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In modern times, scientists seldom work alone. Day-to-day observations, thoughts, and experiments may be carried out in isolation. However, professional scientists (at least academic scientists) typically belong to departments of scientists. They are members of professional societies focused on the topic being studied. They submit their findings for publication to peer-reviewed journals, where their work is evaluated by other scientists working in the same or related fields. Scientists typically present their findings to groups of other scientists at lab meetings, seminars in their departments, during invited lectures to other academic institutions, and at national and international meetings and symposia. Indeed, the very act of communicating one’s findings, and what one thinks they mean to a broader audience, is an essential component of maintaining one’s scientific profession, for science is a world of “publish or perish.” The peer-review process is used to determine how finite resources, in the form of research grants, are distributed to academic scientists. While specific observations or particular studies may be carried out by one (or a few) individuals, the broader determination and interpretation of those studies is a function of a scientific society. Thus, while nature may be an essential arbiter of scientific thought, how nature is explored and interpreted is ultimately decided by a large committee of humans with a complex set of rules and dynamics – fundamentally, a social construct.

One theme that has emerged in this essay is a working definition of science that includes an evolution of methodology in an ongoing effort to mitigate known sources of error to which humans are prone. The errors that have been discussed thus far are errors that individuals make. Because modern science is ultimately produced and evaluated in the context of a social construct, understanding individual error is necessary but not sufficient to grasp the workings of science. Rather, one must also give consideration to the collective reasoning of scientific societies. Do scientific societies exacerbate or mitigate problems of individual error? Are an individual’s errors corrected by, or amplified, as a result of their filtration through scientific groups? Do societies of scientists introduce additional errors on top of those made by individual scientists? How do societies complicate the issue(s) of authority in science, serving as their own bodies of authority, in addition to the authority individuals may wield? Deriving any metric of science by analyzing individual scientists (in the absence of group dynamics) will result in a misperception of what science is, even if representative individuals are analyzed.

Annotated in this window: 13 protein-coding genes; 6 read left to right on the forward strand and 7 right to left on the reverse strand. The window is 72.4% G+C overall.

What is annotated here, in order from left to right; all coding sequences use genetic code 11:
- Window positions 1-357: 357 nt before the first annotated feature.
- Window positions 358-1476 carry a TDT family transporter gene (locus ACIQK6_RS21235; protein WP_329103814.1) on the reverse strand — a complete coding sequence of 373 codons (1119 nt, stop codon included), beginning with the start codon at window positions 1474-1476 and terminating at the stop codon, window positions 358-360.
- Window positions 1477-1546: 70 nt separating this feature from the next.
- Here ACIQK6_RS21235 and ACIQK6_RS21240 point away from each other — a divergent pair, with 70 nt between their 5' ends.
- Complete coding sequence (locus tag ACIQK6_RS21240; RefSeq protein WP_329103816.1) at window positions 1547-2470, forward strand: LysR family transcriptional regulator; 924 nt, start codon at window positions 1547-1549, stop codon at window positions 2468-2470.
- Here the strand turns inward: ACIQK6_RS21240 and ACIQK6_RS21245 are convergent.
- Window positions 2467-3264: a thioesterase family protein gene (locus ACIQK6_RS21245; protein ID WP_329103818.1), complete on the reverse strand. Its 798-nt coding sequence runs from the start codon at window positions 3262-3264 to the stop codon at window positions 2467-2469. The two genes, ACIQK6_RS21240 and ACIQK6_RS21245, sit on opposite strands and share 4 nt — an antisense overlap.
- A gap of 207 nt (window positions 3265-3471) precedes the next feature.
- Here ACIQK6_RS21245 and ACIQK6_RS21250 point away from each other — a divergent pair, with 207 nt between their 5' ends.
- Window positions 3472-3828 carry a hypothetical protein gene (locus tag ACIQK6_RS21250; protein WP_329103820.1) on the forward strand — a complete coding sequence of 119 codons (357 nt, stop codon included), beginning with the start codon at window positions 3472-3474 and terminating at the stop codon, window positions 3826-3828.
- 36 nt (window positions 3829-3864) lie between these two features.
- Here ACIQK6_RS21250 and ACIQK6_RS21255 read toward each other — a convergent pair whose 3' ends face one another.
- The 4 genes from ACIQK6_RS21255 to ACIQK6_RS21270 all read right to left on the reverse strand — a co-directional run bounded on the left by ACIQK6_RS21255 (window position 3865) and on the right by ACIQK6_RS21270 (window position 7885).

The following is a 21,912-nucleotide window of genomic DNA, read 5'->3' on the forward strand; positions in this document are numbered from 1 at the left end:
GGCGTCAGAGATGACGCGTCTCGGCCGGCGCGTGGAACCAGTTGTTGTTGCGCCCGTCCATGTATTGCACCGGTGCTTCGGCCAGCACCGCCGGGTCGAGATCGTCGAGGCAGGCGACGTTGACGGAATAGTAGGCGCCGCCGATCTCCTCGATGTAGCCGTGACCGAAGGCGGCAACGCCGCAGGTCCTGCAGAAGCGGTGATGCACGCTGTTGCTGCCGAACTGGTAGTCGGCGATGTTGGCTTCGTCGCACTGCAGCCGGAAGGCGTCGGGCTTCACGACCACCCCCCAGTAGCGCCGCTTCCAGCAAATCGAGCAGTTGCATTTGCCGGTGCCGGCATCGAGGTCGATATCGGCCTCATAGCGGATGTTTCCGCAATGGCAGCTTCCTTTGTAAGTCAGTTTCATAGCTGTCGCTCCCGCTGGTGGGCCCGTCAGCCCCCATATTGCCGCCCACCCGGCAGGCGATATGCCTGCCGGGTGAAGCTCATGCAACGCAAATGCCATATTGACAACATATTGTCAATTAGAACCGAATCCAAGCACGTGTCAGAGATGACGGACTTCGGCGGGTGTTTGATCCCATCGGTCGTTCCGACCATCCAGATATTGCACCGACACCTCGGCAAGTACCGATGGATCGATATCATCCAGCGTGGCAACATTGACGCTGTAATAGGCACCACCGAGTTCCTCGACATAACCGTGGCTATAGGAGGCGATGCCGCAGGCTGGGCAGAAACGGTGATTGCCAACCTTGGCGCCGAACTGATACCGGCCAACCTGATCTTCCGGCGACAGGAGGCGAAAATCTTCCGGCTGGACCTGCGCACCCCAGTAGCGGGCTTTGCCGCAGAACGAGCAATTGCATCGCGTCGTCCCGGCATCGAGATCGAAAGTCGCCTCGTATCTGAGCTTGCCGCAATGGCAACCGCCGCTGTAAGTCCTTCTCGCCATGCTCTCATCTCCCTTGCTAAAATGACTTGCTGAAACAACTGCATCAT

Science is neither an individual activity nor a social activity, but rather a balanced equilibrium between the two. Both exist and both are necessary, and consideration must be given to an integrated view of individual scientists working on their own and as part of larger groups and communities. To the extent that science focuses on mitigation of human error, group dynamics can help to compensate for erroneous tendencies of individual scientists; at the same time, individual scientists can likewise help to compensate for erroneous group tendencies. Both are required, neither is sufficient, and they must be considered together.

By James C. Zimring

James C. Zimring is the author of "Partial Truths: How Fractions Distort our Thinking" (Columbia University Press, 2022), and "What Science Is and How It Really Works" (Cambridge University Press, 2019).